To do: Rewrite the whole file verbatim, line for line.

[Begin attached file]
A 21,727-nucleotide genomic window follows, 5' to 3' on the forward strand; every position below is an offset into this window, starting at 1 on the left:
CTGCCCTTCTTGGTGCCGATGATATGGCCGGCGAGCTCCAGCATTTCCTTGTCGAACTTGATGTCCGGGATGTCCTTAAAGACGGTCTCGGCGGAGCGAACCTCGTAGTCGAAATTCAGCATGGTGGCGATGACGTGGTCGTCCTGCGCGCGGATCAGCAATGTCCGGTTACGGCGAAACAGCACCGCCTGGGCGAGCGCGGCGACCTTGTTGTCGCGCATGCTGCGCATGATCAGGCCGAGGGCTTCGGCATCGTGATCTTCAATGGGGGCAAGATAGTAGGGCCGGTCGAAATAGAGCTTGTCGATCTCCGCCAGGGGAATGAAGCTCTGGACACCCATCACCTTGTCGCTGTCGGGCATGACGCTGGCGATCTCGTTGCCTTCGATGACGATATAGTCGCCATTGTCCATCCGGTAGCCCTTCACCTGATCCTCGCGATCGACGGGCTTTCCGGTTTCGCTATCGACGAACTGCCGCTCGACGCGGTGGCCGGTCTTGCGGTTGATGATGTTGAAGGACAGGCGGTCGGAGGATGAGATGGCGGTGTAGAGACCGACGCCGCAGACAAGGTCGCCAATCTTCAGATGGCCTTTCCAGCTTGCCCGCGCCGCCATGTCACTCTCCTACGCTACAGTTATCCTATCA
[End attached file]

A 21,727-nucleotide genomic window follows, 5' to 3' on the forward strand; every position below is an offset into this window, starting at 1 on the left:
CTGCCCTTCTTGGTGCCGATGATATGGCCGGCGAGCTCCAGCATTTCCTTGTCGAACTTGATGTCCGGGATGTCCTTAAAGACGGTCTCGGCGGAGCGAACCTCGTAGTCGAAATTCAGCATGGTGGCGATGACGTGGTCGTCCTGCGCGCGGATCAGCAATGTCCGGTTACGGCGAAACAGCACCGCCTGGGCGAGCGCGGCGACCTTGTTGTCGCGCATGCTGCGCATGATCAGGCCGAGGGCTTCGGCATCGTGATCTTCAATGGGGGCAAGATAGTAGGGCCGGTCGAAATAGAGCTTGTCGATCTCCGCCAGGGGAATGAAGCTCTGGACACCCATCACCTTGTCGCTGTCGGGCATGACGCTGGCGATCTCGTTGCCTTCGATGACGATATAGTCGCCATTGTCCATCCGGTAGCCCTTCACCTGATCCTCGCGATCGACGGGCTTTCCGGTTTCGCTATCGACGAACTGCCGCTCGACGCGGTGGCCGGTCTTGCGGTTGATGATGTTGAAGGACAGGCGGTCGGAGGATGAGATGGCGGTGTAGAGACCGACGCCGCAGACAAGGTCGCCAATCTTCAGATGGCCTTTCCAGCTTGCCCGCGCCGCCATGTCACTCTCCTACGCTACAGTTATCCTATCA